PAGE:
Review by Bob Greene
There are many ways to unveil a new and exciting stage work. One of the most accessible – and safest – is the industry presentation. An invite-only event where a new and topical piece – in this case, a musical – is unveiled to a crowd, educated in the artform for feedback and networking. A recent and quite successful case is RELAPSE, THE MUSICAL.
Producer Jay Michaels – possessing vast and commendable knowledge of the independent theatre scene – placed this event at the well-known Playwrights Horizons, and kept his shrewdness going by gathering a strong team to helm it. Two-time Tony-nominated director, Joe McKneely, banded with Broadway musician, Mark Galinovsky, to present a superior example of this type of presentation.
The piece itself is powerful and certainly timely. Book & lyric writer, Justin Giachetti, and music composer, Louis A. Josephson, offered us a deeply moving exploration into the souls and psyches of six denizens of a drug rehab center. Clever word-play by Giachetti was enhanced by soaring melodies supplied by Josephson.
These two young up-and-certainly-coming musical artists’ work would have been commendable in the hands of any qualified professional (it’s that good), but when given to the likes of the skilled and inventive McKneely, the project benefited grandly.
Utilizing simple tricks with music stands, subtle movement, and strong choices for his actors, McKneely peppered the emotional material with an edginess that made for an entertaining and engrossing evening. Galinovsky’s hand with the artists and on the piano was both subtle and striking, opening the doors for beautiful harmonies (supplied by Josephson) and leaving enough room for Giachetti’s banter in both song and scene to be delivered with power.
The cast rose to the occasion of the material and the team. Audree Hedequist brought a pain that was deafening amid her more-often silence as Melinda; Ryan Hurley (as gay bulimic Bryan) and Ava Diane Tyson (as pyromaniac Kendra) found humor (very dark humor, that is) before bringing down the house with their own musical numbers; Steven Makropoulos echoed the “doctor” in Michael Cristofer’s The Shadow Box as an omnipresent therapist with his own mental issues; but it was Jacob Ryan Smith and “Voice” celebrity, We’ Ani McDonald who served as the anchor as Andy, the budding songwriter, who suffered the titular “relapse” and the therapist who saw something in him that even he didn’t. It was their stunning vocals that allowed them to step out of what seemed to be an ensemble piece.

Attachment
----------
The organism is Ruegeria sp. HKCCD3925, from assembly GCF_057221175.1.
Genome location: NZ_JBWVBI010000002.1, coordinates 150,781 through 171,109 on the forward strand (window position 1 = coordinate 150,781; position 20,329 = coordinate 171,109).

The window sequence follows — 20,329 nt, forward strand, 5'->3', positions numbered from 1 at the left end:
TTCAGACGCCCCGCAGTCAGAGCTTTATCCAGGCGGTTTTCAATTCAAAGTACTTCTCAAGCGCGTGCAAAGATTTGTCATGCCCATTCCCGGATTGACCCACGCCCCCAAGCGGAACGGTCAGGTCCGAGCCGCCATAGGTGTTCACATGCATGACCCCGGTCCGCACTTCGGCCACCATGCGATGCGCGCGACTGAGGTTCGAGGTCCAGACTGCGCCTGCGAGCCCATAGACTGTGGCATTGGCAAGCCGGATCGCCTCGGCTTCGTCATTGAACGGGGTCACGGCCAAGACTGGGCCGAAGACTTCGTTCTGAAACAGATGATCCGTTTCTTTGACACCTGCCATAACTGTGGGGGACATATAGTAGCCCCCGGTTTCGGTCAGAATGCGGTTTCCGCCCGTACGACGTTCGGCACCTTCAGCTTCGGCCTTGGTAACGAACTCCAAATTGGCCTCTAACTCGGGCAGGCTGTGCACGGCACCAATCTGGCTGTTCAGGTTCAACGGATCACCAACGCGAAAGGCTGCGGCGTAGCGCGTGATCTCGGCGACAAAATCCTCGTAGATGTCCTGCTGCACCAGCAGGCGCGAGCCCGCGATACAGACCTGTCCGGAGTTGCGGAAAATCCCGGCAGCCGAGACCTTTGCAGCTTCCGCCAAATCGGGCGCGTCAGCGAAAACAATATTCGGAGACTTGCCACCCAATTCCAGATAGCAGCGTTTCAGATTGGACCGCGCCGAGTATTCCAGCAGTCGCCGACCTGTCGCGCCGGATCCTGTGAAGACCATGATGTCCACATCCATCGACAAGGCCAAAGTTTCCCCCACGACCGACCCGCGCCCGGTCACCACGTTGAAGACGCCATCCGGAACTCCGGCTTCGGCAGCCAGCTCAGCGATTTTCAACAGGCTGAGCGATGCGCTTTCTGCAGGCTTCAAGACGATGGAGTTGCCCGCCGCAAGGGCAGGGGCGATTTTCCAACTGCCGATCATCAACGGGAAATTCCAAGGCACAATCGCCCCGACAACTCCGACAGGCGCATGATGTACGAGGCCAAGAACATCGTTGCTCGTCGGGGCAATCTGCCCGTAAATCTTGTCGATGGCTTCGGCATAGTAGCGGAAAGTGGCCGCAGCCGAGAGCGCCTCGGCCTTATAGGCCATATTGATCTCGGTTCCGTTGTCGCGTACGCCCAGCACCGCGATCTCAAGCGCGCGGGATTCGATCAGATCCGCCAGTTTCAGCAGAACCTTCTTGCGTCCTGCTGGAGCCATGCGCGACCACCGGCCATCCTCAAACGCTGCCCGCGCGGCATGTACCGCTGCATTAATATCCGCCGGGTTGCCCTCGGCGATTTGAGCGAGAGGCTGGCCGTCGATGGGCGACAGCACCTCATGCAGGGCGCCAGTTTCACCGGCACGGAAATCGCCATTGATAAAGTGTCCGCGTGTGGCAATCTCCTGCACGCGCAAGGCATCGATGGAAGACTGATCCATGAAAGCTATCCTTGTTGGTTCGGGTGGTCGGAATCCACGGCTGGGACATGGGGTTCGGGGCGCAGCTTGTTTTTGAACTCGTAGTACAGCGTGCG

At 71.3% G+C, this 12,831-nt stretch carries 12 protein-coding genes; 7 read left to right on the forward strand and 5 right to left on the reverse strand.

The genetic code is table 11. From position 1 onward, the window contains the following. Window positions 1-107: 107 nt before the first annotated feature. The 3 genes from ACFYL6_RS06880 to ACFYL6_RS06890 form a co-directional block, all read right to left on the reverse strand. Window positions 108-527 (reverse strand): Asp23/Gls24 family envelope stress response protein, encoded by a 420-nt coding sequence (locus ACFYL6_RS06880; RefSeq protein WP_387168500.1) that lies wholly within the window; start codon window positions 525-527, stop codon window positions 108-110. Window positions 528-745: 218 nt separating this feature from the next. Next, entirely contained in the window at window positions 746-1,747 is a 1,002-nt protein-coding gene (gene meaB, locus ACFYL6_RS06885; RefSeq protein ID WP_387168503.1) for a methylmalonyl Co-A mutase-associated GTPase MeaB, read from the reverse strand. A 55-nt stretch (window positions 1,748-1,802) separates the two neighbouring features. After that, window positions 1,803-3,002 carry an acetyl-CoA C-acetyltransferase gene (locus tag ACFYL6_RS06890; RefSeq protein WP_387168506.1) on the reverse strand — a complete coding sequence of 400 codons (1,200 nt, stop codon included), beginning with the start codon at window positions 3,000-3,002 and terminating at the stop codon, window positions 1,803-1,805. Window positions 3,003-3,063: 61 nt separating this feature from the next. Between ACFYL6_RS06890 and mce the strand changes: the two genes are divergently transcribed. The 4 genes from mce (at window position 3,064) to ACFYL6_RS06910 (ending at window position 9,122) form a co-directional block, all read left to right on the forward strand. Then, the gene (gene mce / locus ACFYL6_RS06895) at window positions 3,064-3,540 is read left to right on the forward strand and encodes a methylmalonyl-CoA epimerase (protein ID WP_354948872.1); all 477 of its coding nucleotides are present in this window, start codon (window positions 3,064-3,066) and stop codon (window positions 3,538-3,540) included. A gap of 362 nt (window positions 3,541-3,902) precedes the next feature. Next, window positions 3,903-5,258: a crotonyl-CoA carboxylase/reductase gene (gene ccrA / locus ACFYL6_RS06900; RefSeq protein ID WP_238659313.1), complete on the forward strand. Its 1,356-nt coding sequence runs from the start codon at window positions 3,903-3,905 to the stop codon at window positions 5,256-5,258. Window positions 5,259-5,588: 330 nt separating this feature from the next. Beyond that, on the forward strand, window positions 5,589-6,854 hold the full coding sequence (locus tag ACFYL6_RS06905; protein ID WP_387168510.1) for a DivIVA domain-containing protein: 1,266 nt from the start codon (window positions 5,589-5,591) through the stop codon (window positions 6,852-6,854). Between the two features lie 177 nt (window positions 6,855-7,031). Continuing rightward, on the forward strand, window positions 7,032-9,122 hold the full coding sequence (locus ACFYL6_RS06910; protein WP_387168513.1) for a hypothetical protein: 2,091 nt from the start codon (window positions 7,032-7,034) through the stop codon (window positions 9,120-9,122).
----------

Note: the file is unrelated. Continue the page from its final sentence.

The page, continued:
That fact that this “seemed” to be an ensemble piece, is its undeniable flaw. It seems to be ensemble only in that no one seems to be designed as the lead. Maybe it’s Jacob that seems to be the lead but We’ has the show-stopping tune but Ava has that stronger story, but Ryan offers the most pathos, but Melinda … you get the point. Focusing each storyline and making tough decisions as to what the prevailing plot needs to be would turn this into a winning piece – even at this early gestation.
Relapse looks like it can fit into the current level of Broadway musical if we assume the trend formulated by RENT, Jagged Little Pill, Dear Evan Hanson, and A Strange Loop continues – and if some wise moves are made in future generations of this promising piece.